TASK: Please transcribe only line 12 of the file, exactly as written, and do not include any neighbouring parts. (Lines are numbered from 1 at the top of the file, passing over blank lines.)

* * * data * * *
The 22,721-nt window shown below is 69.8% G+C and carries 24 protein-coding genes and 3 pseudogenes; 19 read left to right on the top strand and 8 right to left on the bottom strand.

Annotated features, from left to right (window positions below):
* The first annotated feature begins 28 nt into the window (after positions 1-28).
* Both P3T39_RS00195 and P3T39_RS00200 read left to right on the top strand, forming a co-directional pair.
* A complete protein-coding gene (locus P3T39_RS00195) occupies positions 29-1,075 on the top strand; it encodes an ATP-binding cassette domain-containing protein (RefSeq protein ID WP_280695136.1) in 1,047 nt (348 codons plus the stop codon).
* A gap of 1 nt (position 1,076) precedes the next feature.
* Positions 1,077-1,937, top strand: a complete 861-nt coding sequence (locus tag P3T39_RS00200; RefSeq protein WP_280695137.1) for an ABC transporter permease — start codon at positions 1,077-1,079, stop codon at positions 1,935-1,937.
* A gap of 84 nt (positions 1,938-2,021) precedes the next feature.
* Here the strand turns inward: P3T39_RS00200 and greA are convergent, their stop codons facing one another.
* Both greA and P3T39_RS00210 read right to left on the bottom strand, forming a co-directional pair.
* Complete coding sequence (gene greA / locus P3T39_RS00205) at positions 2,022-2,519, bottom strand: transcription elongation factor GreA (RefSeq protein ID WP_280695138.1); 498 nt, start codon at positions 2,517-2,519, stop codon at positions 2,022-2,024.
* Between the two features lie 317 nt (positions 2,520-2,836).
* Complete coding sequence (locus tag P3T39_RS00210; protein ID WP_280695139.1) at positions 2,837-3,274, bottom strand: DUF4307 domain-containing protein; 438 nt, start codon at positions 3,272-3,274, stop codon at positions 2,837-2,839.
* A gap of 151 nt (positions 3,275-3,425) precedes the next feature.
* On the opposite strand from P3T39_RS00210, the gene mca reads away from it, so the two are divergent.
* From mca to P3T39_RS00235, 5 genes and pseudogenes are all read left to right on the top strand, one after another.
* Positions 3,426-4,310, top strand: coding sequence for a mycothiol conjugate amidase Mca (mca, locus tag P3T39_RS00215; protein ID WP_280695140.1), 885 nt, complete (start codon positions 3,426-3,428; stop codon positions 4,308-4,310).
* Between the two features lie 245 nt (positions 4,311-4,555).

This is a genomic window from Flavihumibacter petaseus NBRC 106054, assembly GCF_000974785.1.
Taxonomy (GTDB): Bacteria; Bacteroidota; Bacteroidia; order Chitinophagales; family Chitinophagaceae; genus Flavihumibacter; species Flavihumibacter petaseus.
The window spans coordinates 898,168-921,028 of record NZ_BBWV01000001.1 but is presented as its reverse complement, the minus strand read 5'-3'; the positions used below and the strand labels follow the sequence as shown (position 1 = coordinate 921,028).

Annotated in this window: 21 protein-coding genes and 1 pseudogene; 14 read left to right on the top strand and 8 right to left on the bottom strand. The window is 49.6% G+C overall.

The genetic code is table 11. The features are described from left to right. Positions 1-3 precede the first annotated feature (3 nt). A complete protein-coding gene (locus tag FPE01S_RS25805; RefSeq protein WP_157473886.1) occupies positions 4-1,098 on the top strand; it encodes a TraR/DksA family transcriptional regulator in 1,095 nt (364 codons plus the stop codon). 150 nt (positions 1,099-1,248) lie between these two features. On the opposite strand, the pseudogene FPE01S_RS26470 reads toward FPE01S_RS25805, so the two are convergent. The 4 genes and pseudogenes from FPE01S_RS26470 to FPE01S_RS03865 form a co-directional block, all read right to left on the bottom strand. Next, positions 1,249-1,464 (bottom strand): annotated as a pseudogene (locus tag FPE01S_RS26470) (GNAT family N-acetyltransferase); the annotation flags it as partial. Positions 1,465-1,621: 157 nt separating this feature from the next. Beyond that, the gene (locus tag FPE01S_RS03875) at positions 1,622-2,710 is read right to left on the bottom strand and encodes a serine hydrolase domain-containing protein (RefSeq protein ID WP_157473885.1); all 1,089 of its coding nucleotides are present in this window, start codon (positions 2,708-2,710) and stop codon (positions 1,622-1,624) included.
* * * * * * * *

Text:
* Between the two features lie 317 nt (positions 2,520-2,836).